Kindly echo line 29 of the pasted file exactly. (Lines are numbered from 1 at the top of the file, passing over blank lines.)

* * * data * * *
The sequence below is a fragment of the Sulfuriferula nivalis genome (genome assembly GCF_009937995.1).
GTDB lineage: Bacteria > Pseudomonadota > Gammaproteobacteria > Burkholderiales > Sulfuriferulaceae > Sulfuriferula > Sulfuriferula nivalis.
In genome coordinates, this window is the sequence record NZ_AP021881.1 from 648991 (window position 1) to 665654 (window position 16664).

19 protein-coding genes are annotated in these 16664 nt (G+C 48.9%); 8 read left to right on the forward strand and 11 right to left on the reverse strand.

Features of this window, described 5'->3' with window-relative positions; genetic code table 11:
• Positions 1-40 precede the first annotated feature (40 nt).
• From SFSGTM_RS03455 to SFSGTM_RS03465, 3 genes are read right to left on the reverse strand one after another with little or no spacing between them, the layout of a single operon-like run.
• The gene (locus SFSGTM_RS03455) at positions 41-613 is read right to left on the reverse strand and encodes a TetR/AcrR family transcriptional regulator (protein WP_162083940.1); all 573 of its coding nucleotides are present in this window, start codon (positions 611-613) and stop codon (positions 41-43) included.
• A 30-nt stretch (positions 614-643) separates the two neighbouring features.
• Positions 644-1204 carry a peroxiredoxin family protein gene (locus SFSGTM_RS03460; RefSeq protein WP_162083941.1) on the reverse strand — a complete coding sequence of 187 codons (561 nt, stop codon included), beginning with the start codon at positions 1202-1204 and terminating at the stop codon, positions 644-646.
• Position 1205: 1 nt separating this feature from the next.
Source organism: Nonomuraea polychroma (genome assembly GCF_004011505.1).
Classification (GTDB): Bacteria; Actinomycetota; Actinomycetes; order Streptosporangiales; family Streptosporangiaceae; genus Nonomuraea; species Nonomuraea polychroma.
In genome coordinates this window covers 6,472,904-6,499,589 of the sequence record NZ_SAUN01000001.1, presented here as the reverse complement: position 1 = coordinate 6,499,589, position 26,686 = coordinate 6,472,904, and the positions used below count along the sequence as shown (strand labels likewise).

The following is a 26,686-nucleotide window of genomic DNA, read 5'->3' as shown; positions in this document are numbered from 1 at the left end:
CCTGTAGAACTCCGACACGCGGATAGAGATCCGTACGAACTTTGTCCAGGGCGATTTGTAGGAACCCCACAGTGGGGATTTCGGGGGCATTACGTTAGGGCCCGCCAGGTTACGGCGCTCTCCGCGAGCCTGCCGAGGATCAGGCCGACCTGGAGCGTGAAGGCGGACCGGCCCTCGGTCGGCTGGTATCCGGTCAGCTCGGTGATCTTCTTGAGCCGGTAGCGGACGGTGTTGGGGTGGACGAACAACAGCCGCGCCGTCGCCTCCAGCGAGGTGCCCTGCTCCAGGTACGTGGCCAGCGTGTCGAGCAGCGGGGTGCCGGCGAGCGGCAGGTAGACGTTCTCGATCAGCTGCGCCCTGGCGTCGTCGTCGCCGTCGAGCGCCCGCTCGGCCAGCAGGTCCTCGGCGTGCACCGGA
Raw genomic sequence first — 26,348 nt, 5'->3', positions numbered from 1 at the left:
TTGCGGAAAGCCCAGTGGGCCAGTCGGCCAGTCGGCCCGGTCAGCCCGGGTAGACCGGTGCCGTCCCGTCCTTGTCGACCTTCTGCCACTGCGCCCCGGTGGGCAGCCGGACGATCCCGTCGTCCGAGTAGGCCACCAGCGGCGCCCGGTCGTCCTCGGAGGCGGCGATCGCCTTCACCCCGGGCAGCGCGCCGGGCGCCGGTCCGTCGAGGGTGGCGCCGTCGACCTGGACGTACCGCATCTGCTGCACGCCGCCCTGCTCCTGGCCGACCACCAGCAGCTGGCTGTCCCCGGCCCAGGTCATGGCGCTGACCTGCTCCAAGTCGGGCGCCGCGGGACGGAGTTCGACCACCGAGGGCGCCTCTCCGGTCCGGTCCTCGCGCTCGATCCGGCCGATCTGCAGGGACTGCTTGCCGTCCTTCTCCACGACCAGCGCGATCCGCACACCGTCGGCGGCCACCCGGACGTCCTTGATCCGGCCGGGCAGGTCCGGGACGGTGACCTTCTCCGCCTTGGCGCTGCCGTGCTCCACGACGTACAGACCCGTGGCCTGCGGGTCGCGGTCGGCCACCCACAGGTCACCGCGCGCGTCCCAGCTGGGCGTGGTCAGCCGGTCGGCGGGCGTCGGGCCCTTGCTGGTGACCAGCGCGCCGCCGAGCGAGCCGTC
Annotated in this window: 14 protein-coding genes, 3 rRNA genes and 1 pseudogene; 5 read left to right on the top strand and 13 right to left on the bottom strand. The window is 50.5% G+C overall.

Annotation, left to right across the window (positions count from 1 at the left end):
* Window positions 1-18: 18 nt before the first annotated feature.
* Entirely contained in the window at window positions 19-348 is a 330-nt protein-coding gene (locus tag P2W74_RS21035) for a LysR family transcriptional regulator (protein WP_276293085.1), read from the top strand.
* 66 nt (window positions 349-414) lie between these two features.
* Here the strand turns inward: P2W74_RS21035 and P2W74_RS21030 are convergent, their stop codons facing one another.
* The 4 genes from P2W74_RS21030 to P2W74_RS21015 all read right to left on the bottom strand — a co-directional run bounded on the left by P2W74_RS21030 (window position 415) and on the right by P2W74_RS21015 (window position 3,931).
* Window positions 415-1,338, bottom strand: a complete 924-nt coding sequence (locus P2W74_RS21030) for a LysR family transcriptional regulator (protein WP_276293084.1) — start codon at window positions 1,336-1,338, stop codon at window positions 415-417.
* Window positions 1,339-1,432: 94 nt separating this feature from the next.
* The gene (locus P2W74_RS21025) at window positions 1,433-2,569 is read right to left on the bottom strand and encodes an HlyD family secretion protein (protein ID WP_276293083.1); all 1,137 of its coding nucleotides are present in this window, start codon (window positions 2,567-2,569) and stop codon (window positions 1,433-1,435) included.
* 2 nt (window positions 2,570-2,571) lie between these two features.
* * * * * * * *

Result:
* 2 nt (window positions 2,570-2,571) lie between these two features.